So point out the differences among children who get school lunch that she can see: big kids, little kids; boys and girls.


Try statements that focus on shared interests. “Families who have busy mornings like to choose school lunch instead of making it,” or even, “We choose school lunch because it costs less money, and we need to use our money for other things, and other families do, too.”

Killen also encourages reminding your child that common ground should trump race, like, “Don’t I remember that you like playing with [insert nonwhite classmate’s name]? You get to eat the same lunch as her. Isn’t that great?”


A bonus line: “We get to do what is good for our family. Sometimes that means we can do what people who are different colors do, and we like that.”

Over the next handful of years, as her observations become more pointed and relate more directly to race and inequality, remember that experts say (pdf) it’s important to explain that we live in a world that’s often unfair to people of color, and to make it clear that racial and ethic prejudice and discrimination are part of a larger society that needs reform (and not just something that happened in the past or that only individuals perpetuate).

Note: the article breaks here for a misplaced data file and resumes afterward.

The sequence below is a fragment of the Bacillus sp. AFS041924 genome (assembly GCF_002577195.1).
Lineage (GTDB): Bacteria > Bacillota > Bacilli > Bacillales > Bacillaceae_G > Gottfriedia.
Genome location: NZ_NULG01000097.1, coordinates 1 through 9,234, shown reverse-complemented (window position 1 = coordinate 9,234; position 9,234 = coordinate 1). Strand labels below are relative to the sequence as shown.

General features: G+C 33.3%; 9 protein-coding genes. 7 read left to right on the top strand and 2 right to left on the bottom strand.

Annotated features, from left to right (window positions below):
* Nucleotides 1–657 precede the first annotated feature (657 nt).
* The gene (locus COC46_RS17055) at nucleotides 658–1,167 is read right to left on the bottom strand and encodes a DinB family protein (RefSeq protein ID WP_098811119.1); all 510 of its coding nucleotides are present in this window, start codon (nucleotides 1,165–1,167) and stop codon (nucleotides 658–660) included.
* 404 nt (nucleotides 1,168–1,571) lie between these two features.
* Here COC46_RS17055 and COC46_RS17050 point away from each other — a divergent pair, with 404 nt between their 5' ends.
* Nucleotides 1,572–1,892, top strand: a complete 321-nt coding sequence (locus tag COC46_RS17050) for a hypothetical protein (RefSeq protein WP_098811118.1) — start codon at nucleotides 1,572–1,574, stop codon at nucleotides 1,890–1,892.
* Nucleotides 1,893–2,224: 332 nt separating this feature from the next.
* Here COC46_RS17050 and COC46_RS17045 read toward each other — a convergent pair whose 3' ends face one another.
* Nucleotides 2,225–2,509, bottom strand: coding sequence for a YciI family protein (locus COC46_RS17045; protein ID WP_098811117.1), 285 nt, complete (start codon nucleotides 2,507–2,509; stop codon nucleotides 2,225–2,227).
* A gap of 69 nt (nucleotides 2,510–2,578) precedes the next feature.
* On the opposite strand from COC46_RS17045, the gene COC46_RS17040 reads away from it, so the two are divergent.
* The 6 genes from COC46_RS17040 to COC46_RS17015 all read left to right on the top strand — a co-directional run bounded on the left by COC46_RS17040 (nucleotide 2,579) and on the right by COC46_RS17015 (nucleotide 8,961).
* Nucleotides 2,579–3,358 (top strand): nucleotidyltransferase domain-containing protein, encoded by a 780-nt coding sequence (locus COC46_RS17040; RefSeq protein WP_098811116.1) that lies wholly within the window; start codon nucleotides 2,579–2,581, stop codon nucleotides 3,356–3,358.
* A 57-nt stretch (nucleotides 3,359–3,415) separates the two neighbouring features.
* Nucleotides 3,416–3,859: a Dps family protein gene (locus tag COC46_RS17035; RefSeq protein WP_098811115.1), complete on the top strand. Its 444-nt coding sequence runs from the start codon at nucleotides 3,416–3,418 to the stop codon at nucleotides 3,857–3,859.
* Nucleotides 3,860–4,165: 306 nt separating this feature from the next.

Inspiring deeper thinking versus stifling curiosity about this unavoidable issue will be key here. Take it from Emily Spangler, the 15-year-old co-director of, who still remembers how upset she was when, as a 7-year-old, she learned about slavery. Fast-forward less than a decade, and she speaks expertly about the origins of the #feminismisforwhitewomen hashtag and her related understanding that “I’m privileged, I’m white, I’m cis, and we really need to start fighting for racial equality” in feminism.